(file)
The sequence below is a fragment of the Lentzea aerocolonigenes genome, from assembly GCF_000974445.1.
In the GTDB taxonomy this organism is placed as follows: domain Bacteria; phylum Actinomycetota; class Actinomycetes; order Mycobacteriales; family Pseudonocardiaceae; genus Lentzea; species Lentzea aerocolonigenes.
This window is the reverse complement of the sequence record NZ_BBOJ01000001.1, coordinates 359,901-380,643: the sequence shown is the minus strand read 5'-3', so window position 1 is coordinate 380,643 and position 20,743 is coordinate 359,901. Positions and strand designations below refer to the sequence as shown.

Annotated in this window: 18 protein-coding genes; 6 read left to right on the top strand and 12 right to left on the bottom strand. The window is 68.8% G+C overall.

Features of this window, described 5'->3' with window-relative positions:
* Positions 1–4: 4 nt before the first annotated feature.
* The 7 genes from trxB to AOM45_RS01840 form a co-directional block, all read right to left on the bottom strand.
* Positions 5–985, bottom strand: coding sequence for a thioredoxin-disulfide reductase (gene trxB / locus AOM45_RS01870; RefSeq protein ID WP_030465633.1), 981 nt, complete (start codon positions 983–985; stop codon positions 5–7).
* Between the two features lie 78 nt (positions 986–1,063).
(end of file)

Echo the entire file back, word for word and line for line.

The sequence below is a fragment of the Lentzea aerocolonigenes genome, from assembly GCF_000974445.1.
In the GTDB taxonomy this organism is placed as follows: domain Bacteria; phylum Actinomycetota; class Actinomycetes; order Mycobacteriales; family Pseudonocardiaceae; genus Lentzea; species Lentzea aerocolonigenes.
This window is the reverse complement of the sequence record NZ_BBOJ01000001.1, coordinates 359,901-380,643: the sequence shown is the minus strand read 5'-3', so window position 1 is coordinate 380,643 and position 20,743 is coordinate 359,901. Positions and strand designations below refer to the sequence as shown.

Annotated in this window: 18 protein-coding genes; 6 read left to right on the top strand and 12 right to left on the bottom strand. The window is 68.8% G+C overall.

Features of this window, described 5'->3' with window-relative positions:
* Positions 1–4: 4 nt before the first annotated feature.
* The 7 genes from trxB to AOM45_RS01840 form a co-directional block, all read right to left on the bottom strand.
* Positions 5–985, bottom strand: coding sequence for a thioredoxin-disulfide reductase (gene trxB / locus AOM45_RS01870; RefSeq protein ID WP_030465633.1), 981 nt, complete (start codon positions 983–985; stop codon positions 5–7).
* Between the two features lie 78 nt (positions 986–1,063).